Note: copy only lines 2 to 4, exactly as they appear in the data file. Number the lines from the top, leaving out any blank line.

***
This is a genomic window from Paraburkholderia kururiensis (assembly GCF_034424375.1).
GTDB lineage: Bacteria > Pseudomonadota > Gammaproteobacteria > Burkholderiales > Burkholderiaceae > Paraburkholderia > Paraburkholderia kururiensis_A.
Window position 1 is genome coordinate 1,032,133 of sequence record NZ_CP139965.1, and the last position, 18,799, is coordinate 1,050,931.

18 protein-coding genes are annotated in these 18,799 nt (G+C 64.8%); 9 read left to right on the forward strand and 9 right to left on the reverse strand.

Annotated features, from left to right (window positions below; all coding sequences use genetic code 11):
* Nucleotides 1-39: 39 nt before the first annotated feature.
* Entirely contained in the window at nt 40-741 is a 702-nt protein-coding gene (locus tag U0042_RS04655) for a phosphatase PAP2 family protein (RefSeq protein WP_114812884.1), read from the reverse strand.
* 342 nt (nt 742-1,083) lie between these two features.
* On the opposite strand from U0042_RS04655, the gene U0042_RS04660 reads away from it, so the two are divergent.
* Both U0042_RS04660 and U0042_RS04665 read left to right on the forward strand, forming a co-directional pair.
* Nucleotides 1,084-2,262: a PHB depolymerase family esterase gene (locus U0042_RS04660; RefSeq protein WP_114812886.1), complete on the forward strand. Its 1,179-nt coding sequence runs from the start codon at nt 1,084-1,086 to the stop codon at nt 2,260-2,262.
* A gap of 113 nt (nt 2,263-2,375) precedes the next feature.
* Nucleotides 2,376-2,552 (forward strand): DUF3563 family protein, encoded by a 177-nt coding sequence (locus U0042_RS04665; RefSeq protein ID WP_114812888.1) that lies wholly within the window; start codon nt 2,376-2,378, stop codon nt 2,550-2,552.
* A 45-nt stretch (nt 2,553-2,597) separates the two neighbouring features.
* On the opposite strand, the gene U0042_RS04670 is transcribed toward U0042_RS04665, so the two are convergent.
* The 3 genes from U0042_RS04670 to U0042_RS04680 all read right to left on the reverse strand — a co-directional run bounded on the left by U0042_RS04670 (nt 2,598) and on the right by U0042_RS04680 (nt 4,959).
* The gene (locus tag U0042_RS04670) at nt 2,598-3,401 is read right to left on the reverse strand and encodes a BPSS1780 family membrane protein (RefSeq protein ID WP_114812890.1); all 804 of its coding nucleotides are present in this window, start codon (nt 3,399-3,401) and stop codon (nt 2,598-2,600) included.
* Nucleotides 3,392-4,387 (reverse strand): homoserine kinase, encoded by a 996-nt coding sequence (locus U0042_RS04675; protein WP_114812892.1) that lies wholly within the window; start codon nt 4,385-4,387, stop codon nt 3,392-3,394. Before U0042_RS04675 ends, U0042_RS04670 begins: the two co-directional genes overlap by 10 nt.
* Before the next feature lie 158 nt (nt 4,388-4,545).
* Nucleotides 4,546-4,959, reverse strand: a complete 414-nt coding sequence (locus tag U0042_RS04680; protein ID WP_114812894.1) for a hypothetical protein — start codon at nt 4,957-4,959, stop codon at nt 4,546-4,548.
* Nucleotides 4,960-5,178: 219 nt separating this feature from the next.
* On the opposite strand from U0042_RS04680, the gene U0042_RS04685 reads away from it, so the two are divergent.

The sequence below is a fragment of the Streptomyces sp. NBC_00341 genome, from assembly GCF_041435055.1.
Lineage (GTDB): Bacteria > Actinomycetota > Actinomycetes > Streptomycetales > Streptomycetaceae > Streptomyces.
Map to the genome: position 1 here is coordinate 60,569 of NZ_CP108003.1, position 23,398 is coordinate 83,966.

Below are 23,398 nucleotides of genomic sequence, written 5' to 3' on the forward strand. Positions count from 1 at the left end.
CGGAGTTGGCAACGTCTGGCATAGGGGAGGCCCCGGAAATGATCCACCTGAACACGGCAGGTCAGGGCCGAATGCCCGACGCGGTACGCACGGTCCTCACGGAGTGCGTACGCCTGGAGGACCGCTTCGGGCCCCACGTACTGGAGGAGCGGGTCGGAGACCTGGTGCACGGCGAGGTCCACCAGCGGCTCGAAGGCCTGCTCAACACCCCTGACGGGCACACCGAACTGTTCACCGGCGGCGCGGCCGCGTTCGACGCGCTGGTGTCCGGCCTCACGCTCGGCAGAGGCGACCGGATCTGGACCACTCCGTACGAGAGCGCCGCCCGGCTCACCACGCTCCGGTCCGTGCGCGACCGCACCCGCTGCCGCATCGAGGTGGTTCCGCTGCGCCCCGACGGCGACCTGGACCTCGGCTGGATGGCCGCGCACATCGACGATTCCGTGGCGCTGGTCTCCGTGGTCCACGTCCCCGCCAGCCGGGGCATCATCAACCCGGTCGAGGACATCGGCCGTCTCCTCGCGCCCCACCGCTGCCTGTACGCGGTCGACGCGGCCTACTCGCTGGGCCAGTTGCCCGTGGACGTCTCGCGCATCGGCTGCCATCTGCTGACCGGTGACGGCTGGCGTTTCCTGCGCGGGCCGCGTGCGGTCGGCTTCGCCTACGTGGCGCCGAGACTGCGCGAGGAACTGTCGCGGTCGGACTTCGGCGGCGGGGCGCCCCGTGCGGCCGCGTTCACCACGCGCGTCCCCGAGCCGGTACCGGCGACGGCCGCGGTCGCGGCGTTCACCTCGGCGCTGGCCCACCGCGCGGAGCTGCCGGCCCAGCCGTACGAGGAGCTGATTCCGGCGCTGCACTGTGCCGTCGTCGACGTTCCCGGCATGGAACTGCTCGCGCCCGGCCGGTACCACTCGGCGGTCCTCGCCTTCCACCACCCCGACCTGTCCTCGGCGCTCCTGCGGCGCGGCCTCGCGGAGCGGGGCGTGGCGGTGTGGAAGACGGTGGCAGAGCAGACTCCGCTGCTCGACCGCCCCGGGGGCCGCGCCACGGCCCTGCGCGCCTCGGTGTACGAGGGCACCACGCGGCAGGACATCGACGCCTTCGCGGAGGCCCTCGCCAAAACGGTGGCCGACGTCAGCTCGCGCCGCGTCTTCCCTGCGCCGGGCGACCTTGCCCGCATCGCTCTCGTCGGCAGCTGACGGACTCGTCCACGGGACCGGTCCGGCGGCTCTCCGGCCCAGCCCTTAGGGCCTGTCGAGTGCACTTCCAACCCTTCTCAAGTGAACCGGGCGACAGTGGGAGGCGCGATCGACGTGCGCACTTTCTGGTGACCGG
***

GTDB lineage: Bacteria > Pseudomonadota > Gammaproteobacteria > Burkholderiales > Burkholderiaceae > Paraburkholderia > Paraburkholderia kururiensis_A.
Window position 1 is genome coordinate 1,032,133 of sequence record NZ_CP139965.1, and the last position, 18,799, is coordinate 1,050,931.

18 protein-coding genes are annotated in these 18,799 nt (G+C 64.8%); 9 read left to right on the forward strand and 9 right to left on the reverse strand.